The Atkins diet isn’t a new phenomenon. The diet first appeared in the late 1970’s and has grown in popularity in recent years in response to the low-fat diet craze.
As dieters had trouble with low-fat plans, they searched for a new solution and Dr. Atkins’ New Diet Revolution book found a new audience.
A lot of people have jumped on the Atkins bandwagon and there has been a lot of hype as a result.
But what are the basic principles of the Atkins diet?
The Atkins diet is based on a theory of why we get fat. According to Dr. Atkins, the over-consumption of carbohydrates and simple sugars leads to weight gain. The way your body processes the carbohydrates you eat have more to do with your waistline than the amount of fat or calories that you consume.
In his book, Atkins outlines a phenomenon called “insulin resistance.” He theorizes that many overweight people have cells that don’t work correctly.
When you eat excess carbs and sugar, your body notices that sugar levels are elevated. Insulin is released from the pancreas in order to store sugar as glycogen in the liver and muscle cells for extra energy later on.
However, your body can only store so much glycogen at once. As soon as your body reaches it’s limit for glycogen storage, the excess carbohydrates are stored as fat. This happens to everyone who eats too many carbohydrates.
However, insulin resistant individuals have an even harder time of using and storing excess carbohydrates. The more insulin that your body is exposed to, the more resistant it becomes.
Over time, the pancreas releases more insulin and cells become insulin resistant. The cells are trying to protect themselves from the toxic effects of high insulin. They create less glycogen and more fat.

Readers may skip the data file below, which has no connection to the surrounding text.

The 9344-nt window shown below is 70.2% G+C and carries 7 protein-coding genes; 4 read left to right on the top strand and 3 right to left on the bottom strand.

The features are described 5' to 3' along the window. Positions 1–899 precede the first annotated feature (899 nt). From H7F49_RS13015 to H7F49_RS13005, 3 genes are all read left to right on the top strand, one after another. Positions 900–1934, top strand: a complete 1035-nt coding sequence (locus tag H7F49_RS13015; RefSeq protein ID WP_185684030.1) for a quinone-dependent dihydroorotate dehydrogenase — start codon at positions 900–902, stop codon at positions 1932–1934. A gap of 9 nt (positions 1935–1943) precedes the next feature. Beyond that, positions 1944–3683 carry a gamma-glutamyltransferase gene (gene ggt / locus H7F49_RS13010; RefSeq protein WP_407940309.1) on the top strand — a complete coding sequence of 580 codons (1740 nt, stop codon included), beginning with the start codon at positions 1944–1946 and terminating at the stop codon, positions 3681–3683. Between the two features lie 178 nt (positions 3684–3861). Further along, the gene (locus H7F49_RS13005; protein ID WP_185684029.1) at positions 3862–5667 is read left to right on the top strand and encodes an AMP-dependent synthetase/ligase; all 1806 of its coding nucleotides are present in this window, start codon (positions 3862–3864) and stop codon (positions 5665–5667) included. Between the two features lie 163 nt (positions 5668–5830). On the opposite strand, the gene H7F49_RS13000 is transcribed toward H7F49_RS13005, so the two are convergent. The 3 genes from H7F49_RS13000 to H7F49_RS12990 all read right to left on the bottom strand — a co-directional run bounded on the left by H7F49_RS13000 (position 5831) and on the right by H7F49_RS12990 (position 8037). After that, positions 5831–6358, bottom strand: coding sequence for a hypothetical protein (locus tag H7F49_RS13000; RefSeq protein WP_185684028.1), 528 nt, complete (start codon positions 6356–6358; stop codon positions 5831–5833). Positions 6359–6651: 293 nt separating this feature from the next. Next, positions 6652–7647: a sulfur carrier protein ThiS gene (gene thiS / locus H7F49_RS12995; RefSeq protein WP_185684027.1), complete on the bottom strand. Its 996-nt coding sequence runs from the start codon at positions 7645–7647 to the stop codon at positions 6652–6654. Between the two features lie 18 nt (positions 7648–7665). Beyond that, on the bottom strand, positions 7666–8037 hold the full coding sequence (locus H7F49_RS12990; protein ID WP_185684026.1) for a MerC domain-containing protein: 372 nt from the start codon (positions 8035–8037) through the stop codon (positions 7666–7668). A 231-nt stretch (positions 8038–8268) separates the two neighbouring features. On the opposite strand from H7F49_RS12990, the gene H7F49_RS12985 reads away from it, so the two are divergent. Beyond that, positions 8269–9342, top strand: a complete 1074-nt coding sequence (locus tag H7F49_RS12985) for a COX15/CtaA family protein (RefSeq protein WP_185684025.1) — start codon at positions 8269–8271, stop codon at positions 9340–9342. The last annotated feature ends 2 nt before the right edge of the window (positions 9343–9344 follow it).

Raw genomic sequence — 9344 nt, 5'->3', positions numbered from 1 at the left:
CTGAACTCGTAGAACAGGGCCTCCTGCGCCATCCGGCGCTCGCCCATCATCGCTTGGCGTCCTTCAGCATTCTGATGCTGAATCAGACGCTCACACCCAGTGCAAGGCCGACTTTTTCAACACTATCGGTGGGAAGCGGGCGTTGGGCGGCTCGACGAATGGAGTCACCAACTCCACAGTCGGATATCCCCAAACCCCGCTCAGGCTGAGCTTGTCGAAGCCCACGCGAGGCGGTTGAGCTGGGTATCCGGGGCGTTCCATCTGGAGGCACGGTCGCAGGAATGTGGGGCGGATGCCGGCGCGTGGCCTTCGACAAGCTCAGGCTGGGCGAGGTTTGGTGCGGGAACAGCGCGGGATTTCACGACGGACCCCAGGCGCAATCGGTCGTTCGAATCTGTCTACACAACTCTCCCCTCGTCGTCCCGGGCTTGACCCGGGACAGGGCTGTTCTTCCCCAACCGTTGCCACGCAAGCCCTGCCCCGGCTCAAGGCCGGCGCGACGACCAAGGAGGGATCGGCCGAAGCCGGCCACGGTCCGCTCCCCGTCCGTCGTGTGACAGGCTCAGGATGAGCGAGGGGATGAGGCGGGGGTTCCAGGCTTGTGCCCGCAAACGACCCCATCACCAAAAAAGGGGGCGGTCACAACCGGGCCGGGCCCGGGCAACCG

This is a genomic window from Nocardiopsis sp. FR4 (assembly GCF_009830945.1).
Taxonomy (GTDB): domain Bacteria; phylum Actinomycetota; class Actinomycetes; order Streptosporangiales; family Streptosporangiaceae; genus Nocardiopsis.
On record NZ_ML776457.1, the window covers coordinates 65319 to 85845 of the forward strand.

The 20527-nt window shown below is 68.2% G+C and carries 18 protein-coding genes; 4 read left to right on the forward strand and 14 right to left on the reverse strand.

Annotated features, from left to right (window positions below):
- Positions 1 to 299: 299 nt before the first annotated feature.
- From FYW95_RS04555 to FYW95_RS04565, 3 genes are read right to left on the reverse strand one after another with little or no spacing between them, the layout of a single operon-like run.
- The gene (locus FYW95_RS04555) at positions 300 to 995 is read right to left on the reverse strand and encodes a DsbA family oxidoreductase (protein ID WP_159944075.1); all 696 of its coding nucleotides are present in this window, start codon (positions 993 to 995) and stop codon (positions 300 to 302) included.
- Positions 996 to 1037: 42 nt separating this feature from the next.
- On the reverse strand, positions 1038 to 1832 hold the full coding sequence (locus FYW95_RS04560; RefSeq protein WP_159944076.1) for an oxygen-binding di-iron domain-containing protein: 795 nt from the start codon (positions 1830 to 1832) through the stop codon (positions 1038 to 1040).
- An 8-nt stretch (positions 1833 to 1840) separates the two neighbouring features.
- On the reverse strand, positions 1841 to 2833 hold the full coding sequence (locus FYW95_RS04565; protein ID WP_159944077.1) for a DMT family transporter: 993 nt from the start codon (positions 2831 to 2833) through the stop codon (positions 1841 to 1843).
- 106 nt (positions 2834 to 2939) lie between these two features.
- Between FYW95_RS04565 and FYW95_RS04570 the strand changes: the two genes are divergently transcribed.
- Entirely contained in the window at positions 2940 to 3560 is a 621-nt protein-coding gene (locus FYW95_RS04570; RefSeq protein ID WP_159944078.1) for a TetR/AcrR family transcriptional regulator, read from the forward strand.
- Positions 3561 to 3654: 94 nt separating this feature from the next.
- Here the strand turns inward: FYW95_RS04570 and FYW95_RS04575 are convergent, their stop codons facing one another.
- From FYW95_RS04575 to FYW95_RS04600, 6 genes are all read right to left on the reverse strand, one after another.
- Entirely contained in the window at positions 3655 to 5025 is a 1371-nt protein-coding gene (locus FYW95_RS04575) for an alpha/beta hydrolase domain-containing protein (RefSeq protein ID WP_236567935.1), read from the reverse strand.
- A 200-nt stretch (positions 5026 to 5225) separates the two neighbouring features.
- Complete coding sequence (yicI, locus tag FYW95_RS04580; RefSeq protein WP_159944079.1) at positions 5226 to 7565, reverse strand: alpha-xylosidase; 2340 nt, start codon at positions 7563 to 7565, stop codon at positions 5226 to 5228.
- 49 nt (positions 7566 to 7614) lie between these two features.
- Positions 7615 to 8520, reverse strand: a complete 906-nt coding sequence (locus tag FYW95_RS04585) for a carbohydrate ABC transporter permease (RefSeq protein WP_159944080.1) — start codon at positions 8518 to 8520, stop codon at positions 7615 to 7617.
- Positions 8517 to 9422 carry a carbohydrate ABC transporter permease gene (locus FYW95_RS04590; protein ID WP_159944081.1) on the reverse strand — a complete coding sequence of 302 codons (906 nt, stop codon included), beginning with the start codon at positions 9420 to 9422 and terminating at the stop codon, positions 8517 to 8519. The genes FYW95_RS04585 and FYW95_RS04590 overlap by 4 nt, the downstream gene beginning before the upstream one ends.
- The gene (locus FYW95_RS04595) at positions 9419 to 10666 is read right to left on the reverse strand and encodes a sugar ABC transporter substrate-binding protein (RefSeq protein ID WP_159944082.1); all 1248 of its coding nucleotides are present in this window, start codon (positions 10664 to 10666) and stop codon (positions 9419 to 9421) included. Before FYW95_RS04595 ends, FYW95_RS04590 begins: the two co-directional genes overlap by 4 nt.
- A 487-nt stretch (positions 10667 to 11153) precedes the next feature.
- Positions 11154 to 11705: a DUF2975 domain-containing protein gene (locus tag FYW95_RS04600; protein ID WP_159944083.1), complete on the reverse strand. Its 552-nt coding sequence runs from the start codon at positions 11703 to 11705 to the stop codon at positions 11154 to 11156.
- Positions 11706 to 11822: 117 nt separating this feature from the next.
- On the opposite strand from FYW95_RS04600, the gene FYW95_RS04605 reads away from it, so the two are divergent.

As a result, insulin resistant individuals gain extra weight. The carbohydrates get converted into fat instead of energy.
Other side effects include fatigue, brain “fog” (the inability to focus, poor memory, loss of creativity), low blood sugar (which can leads to hypoglycemia), intestinal bloating, sleepiness, depression and increased blood sugar. There’s much more than weight at stake when you’re insulin resistant.
The remedy for people who’re insulin resistant is a diet restricted in carbohydrates. The crux of the Atkins diet is a limitation of carbohydrates in all of it’s forms.
The foods restricted on the Atkins plan include simple sugars (like cookies, sodas and sweets) and complex carbohydrates (like bread, rice and grains). Even carbs that are considered healthy, like oatmeal, brown rice and whole wheat bread, are restricted on the program.
The diet has you restrict your carbohydrate intake to less than 40 grams a day. This will put your body in a state of ketosis. While in ketosis, your body will burn fat as fuel. According to Dr. Atkins’ research, the ketosis state will also affect insulin production, and it will prevent more fat from being formed. Your body will begin using your stored fat as an efficient form of fuel, and you’ll lose weight.
Another benefit of the Atkins plan is that ketosis will end your cravings for carbs. If you’ve been living on a carb-heavy diet, you’ve probably found that you can’t get enough carbs.
With carb restriction and ketosis comes a reduction in carb cravings. People who have been on the Atkins diet for some time report that they don’t crave carbs like they did before.
Although the beginning phases of the Atkins diet are strict, the program teaches you to restore balance to your diet in the long run. People who use the diet slowly reintroduce minimal amounts of carbs into their diets until they find a comfortable balance between their health and carb intake.
The basic principles of the Atkins diet have been adapted to many other low-carb diet plans.
However, Atkins popularity is still considered one of the most effective low-carb solutions for those who are insulin resistant.
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